I was lucky enough to score an early copy of Deep Down True at the bookstore in the Providence airport last Friday, and I devoured the book over the course of a long weekend. Good news: I loved it. Bad news: “just one more chapter” took a large chunk out of my beauty sleep. Thanks for the eye socket shadows, Juliette Fay.
What struck me first was the fantastic use of imagery. As a writer I struggle to find images that are neither cliché nor distraction; all through this book, fresh images made me smack my lips in the satisfaction of tasting something new that was just exactly right. On page 1, we hear of “the thick humidity of death.” On page 3, we learn that for middle school girls, “Their eyes were their weapons now.” This steady stream of analogy ties the book together, giving it a literary power that never slows down the page-turning.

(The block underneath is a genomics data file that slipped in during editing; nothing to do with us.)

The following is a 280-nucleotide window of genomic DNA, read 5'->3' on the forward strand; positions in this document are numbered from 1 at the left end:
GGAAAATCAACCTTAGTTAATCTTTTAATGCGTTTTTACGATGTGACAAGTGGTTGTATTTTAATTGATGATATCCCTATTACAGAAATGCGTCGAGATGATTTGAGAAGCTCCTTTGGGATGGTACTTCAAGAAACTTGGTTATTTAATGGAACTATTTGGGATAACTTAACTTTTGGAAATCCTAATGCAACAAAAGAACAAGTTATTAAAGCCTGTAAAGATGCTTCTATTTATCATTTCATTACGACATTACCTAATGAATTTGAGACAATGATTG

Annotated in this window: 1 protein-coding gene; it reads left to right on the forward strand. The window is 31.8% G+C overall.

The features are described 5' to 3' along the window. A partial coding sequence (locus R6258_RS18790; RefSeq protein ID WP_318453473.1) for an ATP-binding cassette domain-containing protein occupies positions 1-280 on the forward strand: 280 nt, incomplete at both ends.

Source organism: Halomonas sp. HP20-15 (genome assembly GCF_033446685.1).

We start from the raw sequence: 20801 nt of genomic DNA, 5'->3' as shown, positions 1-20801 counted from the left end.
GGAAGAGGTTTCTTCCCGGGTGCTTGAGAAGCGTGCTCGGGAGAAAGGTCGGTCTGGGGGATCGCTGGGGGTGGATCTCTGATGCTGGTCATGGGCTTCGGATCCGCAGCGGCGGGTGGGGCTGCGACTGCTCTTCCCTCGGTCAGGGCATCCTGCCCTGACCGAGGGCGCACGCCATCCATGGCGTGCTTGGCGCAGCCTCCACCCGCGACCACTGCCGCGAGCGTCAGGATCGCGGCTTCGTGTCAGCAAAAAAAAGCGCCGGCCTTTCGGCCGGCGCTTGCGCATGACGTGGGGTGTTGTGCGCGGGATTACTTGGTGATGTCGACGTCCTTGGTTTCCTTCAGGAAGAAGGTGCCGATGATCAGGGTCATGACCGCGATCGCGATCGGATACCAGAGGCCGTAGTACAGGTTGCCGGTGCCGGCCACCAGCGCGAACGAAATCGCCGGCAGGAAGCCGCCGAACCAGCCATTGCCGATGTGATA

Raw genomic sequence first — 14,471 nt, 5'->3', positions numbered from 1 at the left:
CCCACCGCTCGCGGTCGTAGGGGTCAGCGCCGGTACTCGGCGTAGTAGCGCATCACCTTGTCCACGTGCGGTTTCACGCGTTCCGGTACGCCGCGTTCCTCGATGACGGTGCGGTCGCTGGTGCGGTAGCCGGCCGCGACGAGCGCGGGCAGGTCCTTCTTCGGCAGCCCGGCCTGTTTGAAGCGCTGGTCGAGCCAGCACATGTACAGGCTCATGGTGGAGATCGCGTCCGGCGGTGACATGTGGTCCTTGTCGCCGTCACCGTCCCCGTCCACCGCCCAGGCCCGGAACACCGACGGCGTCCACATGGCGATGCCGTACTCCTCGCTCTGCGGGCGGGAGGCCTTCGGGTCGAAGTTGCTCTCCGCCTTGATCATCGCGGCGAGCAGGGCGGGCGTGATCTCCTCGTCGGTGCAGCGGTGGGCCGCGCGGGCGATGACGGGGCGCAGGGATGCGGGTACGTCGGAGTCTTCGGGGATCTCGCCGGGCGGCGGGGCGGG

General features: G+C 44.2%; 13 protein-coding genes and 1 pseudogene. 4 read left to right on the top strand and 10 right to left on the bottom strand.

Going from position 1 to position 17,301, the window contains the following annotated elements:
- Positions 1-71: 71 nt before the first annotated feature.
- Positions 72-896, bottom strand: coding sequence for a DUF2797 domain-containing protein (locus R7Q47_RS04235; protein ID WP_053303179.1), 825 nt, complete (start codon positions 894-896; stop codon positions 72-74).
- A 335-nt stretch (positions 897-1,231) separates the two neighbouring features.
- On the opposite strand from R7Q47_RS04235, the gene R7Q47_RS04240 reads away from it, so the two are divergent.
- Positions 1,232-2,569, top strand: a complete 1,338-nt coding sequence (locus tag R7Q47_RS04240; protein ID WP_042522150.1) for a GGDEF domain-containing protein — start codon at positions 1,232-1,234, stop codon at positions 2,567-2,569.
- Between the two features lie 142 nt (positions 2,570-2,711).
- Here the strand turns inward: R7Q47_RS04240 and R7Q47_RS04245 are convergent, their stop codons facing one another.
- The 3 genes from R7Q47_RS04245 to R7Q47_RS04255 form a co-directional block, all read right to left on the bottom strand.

The story is told by Dana, a suburban mom whose husband has recently left her for a younger woman. Dealing with her own anger and disappointment is hard enough without also trying to do her best for her two kids, a seven year old boy and a twelve year old girl. Dana is a good mother, but I was grateful she wasn’t too good or too perfect. She makes her mistakes too, which is what keeps this story from becoming too sweet.
Best of all, the ending was the perfect combination of nice and not quite finished. We are left with the feeling that while the characters have grown and improved, they will keep leading somewhat imperfect lives. And with just the right unexpected twist, Juliette also manages to sum up once again the theme of adulthood as glorified middle school. Well done!
It usually bothers me to read the acknowledgements before I have read the book, but in this case learning about where the inspiration for the book came from (and where some of the best teenage lines originated) deepened my appreciation of the characters.
If I’d known such great writing could originate in the town where I grew up, I might not have bolted right after high school.
To view the book trailer or buy this book, visit Juliette Fay’s website.